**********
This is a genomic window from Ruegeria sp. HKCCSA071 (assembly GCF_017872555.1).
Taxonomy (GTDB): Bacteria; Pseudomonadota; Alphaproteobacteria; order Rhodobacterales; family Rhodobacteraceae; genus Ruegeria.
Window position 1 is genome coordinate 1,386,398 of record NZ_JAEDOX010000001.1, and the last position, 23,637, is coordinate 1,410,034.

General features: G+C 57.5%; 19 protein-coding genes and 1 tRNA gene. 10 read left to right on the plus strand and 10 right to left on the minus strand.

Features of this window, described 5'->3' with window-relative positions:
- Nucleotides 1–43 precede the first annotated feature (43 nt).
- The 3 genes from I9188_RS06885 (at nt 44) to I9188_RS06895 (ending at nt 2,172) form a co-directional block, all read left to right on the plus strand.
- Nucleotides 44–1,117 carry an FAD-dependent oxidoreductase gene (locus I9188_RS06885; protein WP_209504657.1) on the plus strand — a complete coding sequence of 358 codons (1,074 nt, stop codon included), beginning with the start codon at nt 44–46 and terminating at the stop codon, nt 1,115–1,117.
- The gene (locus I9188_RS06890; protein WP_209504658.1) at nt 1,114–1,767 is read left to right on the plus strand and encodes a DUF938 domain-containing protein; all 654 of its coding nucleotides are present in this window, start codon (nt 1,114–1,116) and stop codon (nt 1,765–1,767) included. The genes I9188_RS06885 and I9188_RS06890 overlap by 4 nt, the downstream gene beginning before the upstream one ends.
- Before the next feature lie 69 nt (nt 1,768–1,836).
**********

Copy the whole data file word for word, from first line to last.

This is a genomic window from Ruegeria sp. HKCCSA071 (assembly GCF_017872555.1).
Taxonomy (GTDB): Bacteria; Pseudomonadota; Alphaproteobacteria; order Rhodobacterales; family Rhodobacteraceae; genus Ruegeria.
Window position 1 is genome coordinate 1,386,398 of record NZ_JAEDOX010000001.1, and the last position, 23,637, is coordinate 1,410,034.

General features: G+C 57.5%; 19 protein-coding genes and 1 tRNA gene. 10 read left to right on the plus strand and 10 right to left on the minus strand.

Features of this window, described 5'->3' with window-relative positions:
- Nucleotides 1–43 precede the first annotated feature (43 nt).
- The 3 genes from I9188_RS06885 (at nt 44) to I9188_RS06895 (ending at nt 2,172) form a co-directional block, all read left to right on the plus strand.
- Nucleotides 44–1,117 carry an FAD-dependent oxidoreductase gene (locus I9188_RS06885; protein WP_209504657.1) on the plus strand — a complete coding sequence of 358 codons (1,074 nt, stop codon included), beginning with the start codon at nt 44–46 and terminating at the stop codon, nt 1,115–1,117.
- The gene (locus I9188_RS06890; protein WP_209504658.1) at nt 1,114–1,767 is read left to right on the plus strand and encodes a DUF938 domain-containing protein; all 654 of its coding nucleotides are present in this window, start codon (nt 1,114–1,116) and stop codon (nt 1,765–1,767) included. The genes I9188_RS06885 and I9188_RS06890 overlap by 4 nt, the downstream gene beginning before the upstream one ends.
- Before the next feature lie 69 nt (nt 1,768–1,836).